The Common Misconceptions of Divorce: You Deserve the Truth
Time and time again, our attorneys at Atticus Legal Group receive phone calls from prospective clients, many of them assuming they already understand Utah law and their rights while proceeding with a divorce. Many of our prospective clients have spoken with friends and family who have undergone a divorce, and believe that the results of their case will resemble the results of those closest to them (for better or worse). Some of our clients even depend on their spouse's advice (when the client is divorcing said spouse, the information is rarely accurate).
Here at Atticus Legal Group, we want you to understand the truth behind divorce. Whether or not the truth is what you want to hear (depending on whether you are a mother or father, husband or wife), you deserve it.
Please review the actual advice an attorney can and should provide to any spouse or parent. If you have further questions, please contact Atticus Legal Group, LLC at (801) 784-0529.
If you're a father, you still have a chance at joint (or even sole) physical custody. Utah is no longer the prejudicial, biased, state it once was. While many families still have "breadwinner" and "homemaker" roles in the household, and this does effect a custody schedule, the gender of the parent plays minimal role in custody awards.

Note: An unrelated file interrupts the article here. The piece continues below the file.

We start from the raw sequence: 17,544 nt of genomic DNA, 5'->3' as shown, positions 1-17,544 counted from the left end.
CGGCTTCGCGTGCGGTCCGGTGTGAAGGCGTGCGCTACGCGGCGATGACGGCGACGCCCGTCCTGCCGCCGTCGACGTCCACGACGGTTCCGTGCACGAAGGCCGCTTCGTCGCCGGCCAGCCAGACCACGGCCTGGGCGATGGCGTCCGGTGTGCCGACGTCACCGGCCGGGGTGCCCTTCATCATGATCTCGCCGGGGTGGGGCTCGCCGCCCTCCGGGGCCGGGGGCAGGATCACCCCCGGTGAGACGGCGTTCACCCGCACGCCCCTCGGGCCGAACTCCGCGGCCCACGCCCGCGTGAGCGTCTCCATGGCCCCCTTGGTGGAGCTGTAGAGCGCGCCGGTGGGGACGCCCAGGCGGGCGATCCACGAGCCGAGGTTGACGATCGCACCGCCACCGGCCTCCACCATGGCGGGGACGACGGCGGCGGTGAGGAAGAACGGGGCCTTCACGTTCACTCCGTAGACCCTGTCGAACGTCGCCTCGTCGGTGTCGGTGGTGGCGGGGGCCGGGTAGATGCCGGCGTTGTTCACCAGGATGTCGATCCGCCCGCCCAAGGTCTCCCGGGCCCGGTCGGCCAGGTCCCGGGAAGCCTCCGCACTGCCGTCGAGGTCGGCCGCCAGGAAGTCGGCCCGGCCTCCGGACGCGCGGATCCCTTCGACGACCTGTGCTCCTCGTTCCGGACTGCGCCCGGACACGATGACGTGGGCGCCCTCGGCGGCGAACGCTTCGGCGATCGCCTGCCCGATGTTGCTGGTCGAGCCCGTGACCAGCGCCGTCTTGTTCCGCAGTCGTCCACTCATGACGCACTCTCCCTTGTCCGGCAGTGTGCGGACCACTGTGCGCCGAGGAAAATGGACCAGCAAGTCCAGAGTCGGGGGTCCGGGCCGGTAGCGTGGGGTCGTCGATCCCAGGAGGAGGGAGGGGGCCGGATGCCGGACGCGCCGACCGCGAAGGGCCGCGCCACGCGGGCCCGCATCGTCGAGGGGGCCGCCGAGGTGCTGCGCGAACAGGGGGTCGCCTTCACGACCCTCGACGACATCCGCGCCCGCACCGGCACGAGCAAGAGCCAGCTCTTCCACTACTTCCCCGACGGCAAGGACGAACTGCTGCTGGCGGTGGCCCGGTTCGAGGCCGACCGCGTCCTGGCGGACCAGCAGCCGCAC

Probably the most common misconception we attorneys face is the notion that a father cannot receive more than "minimum" parent-time. In Utah, the court determines custody based on the best interests of the minor children.
If you're a father, and you have been significantly involved in your child's life, do not settle for standard parent-time. There is a wide range of options, from expanded parent-time to joint physical custody on an equal time-sharing basis.
"Minimum" parent-time (every other weekend and one weekday evening) is not the only schedule. The standard parent-time schedule (i.e. the "minimum" parent-time schedule), is often not the default schedule. The courts have been leaning toward joint physical custody schedules, often by awarding expanded parent-time (which is a joint custody arrangement). Under expanded parent-time, one parent will exercise midweek overnights and every other weekend Friday through Monday morning.
Parents can agree to any custody schedule they desire. They may decide to divide summer parent-time more evenly between them, they may agree to expanded parent-time during the school year, and joint physical custody on an equal time-sharing basis has become a common solution in many parent-time relationships.
The custodial parent cannot deny parent-time because child support has not been paid. Our clients will often be told by their spouses that, because they didn't pay child support, they should not be awarded certain privileges. They seem to believe it all the time, and it's not true. The best way to get a court really angry at a parent is by showing that said parent has denied parent-time because of money.
A cheating spouse will not necessarily "lose" in divorce. An extramarital affair can have an effect on the divorce and custody proceedings; however, the affair will not certainly have an effect, and may be only one small factor of many.
An extramarital affair can be considered by the court in determining an award for alimony. The more egregious the case (if the extramarital affair led to a pregnancy, marital income or property was wasted on the paramour, or even if said affair caused extreme mental anguish and distress), the more likely the court will award alimony based on fault.